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Watchdog fight

In a very sleep election year, the controller's race is one messy battle.

Did you know we are having a primary Tuesday?

We are! And since Philadelphia Democrats have a mere 6-to-1 registration, the primary is pretty much the whole ball game. Ignore the polls May 21, and you're pretty much stuck with whatever the few awake voters give you.

In a very informal poll, we asked some of those informed voters their best guesses on voter turnout.

Around 10 percent, said a few.

Maybe 11 or 12 percent, guessed on optimist.

With an uncontested District Attorney's race — Seth Williams strolls into a second term, much as Mayor Nutter did — it's entirely possible we may be looking at single digits.

The controller's race, however, has hardly been a sleepy affair. The fight for being the city's top watchdog has been a bitter fight, with the candidates nipping at each other's heels.

If you haven't please read Bob Warner's delicious report on the controller's race.

Alan Butkovitz, a ward leader who has most of the Democratic powerbrokers' support, is seeking a third term.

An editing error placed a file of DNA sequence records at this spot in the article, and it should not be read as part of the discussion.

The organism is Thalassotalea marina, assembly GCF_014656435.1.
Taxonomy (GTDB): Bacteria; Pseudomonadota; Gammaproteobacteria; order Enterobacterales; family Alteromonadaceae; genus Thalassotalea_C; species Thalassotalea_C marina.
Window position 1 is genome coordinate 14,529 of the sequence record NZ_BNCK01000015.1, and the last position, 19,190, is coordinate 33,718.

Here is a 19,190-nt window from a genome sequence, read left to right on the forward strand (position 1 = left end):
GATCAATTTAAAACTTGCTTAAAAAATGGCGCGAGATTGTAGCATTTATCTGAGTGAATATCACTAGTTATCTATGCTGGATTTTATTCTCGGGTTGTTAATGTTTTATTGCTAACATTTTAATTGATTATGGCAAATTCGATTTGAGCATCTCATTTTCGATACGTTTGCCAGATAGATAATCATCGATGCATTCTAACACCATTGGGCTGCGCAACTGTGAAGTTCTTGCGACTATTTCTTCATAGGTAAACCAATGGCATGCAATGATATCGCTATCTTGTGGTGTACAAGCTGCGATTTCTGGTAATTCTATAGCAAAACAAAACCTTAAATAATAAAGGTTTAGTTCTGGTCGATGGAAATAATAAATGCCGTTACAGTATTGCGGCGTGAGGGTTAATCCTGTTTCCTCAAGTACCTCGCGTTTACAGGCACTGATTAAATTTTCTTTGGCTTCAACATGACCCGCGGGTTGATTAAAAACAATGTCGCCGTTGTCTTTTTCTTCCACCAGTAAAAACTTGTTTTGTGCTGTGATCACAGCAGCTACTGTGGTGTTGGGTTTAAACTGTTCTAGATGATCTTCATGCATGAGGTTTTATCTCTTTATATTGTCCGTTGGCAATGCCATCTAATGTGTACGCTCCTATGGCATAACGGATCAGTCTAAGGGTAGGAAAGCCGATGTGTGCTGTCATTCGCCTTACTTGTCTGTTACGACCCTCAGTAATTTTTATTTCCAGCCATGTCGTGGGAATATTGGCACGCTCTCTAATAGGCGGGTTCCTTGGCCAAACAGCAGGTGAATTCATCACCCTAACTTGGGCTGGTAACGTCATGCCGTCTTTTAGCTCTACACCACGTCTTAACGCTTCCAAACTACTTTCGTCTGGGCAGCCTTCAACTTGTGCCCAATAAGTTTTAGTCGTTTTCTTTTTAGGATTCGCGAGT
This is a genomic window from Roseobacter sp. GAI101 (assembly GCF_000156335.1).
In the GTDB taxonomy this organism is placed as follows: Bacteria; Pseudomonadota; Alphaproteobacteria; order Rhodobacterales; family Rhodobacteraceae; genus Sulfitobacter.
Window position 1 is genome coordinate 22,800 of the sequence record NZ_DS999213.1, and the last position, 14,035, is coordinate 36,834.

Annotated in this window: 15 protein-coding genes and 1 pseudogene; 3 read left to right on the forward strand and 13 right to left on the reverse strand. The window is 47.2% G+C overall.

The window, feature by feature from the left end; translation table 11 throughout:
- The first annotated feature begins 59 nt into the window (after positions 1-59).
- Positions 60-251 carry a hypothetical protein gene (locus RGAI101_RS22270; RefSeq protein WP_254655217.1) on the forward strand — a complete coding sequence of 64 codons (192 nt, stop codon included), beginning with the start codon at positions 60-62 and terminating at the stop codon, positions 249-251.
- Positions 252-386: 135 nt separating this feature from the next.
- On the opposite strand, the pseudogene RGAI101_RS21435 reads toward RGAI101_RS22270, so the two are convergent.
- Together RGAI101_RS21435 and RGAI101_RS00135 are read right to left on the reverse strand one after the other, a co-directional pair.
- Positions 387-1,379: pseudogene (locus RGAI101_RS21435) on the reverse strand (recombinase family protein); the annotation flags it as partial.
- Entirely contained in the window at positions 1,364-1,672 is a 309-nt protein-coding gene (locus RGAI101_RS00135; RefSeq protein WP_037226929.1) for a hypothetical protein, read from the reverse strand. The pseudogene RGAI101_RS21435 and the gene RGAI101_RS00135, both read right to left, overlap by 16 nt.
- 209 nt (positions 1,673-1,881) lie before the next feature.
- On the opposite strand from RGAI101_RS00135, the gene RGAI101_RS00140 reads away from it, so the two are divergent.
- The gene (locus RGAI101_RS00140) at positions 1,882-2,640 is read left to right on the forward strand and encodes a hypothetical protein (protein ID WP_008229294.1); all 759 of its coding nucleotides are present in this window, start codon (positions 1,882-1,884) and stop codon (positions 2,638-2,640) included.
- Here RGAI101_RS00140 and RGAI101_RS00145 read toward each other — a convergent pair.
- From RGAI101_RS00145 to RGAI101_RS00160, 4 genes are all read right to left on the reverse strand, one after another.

Brett Mandel bills himself as the "progressive," a self-described "budget bulldog" challenging the machine.

Scare tactics have been employed. Every mailing trying to induce fear in an apathetic electorate

Butkovitz blames Mandel for raised property taxes. Mandel blames Butkovitz for the school mess.

Third candidate and longshot Anthony "Tony" Zecca has wisely brought up a private early 2012 meeting between Butkovitz and Mandel, first reported in the Philadelphia News, where Mandel suggests Butkovitz drop the relection campaign and focus on his 2015 bid for mayor. In exchange, Mandel would support Butkovitz.

Mandel's other big idea was that Butkovitz appoint him as one of his deputies, so he could step into the top job when the controller ran for mayor.

Uh, no.

Butkovitz summarily rejected both ideas.

And we wonder why the two guys loathe each other.

As Warner's story notes, in a televised debate last week, Zecca dropped the best line of his campaign: "I think the solution is, we need to elect a controller who was not in that meeting."

Why should we expect anything in Philadelphia politics to change?

-- Karen Heller